Methods of Herbicide application • Preplant- applied before planting • Preemergence- applied after planting but before crop emergence • Postemergence- applied after crop emergence • Performance of herbicides depends on: • Temperature • Rainfall • Humidity • Maturity of crop and weeds • Soil characteristics • Chemical concentration
Fungicide- controls disease caused by fungi. The best fungicides are systematic. • Bactericides (germicides)- controls bacteria
Genetic Pest Control • Utilizes biotechnology by gene transfer or genetic manipulation to make plants resistant to specific pests • Biotechnology- mgmt of biological systems for the benefit of humanity • Organismic biotechnology- deals with intact or complete organisms • Molecular biotechnology- involves changing the structure and parts of cells • Transgenic organism- carries a foreign gene that was inserted by laboratory techniques in all its cells
What safety precautions are necessary when handling, applying, and storing chemicals? • Application of pesticides can be dangerous. They may: • Injure people • Injure animals • Pollute the environment • Contaminate water and food
Safety guidelines to follow are: • Use only approved pesticides. • Read the label before application. • Use the pesticide with lowest toxicity. • Use the right equipment. • Mix according to the directions on the pesticide label. • Apply evenly. • Avoid vapor damage. • Clean up. • Store properly. • Know the correct emergency measures.
Techniques for storing pesticides safely: • Storage area should be located where cleanup materials are close at hand. • Keep pesticides in original containers with labels in place. • Never store pesticides near food, medicine, or cleaning supplies. • Do not store flammable materials with pesticides. • Organize materials to be accessible and visible. • Mark each container with the date or purchase. • Routinely check containers for damage or leaks • Dispose of unwanted or outdated materials and containers according to label recommendations.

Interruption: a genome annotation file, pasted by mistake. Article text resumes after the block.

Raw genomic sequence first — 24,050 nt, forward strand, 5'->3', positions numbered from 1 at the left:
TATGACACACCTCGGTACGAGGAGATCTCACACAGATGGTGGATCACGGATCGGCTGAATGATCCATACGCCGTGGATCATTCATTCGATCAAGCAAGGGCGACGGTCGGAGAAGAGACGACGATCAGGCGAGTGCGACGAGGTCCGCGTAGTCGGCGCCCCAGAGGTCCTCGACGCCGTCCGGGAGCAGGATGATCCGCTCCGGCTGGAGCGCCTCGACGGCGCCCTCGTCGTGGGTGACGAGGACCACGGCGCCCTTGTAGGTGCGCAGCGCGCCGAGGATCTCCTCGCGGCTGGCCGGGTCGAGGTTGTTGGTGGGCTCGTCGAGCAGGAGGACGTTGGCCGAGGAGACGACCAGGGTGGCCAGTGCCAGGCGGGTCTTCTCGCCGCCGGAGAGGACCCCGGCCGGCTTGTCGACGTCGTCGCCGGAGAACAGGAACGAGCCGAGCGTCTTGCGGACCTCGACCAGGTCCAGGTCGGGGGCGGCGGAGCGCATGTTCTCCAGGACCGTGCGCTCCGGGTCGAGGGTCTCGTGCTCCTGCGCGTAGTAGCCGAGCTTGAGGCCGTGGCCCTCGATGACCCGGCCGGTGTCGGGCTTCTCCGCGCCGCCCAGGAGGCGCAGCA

What is integrated pest management (IPM)? • IPM- Pest mgmt strategy that uses a combination of BMPs to reduce pest damage with the least disruption to the environment • Goal • Keep pest populations below economic or aesthetic injury level
Ecologically based strategy that relies on the following factors to control pests: • Weather • Pest diseases • Predators • Parasites
Phase I of IPM • involves pest ID, monitoring, and action thresholds • Action threshold- predetermined level at which pest control is needed
Phase II of IPM • Involves evaluating all possible control measures • Control options may include: • Chemical • Biological • Mechanical
The basic elements of an IPM program include: • People- system devisors and pest managers • Knowledge and info needed to devise the system and make sound decisions • Program for monitoring the ecosystem elements • Pest densities at which control methods are put into action • Techniques used to manipulate pest populations • Agents and materials
Scouting • Monitoring plants regularly to determine current levels of pest activity • Scouts check: • To identify the presence of a pest • The stage of development • Amount of damage done
Environment and IPM • IPM incorporates the changing or amending of any or all parts of the plant ecosystem to lower pest populations • Ecosystem includes • Biotic factors- living plants and animals • Abiotic factors- soil and water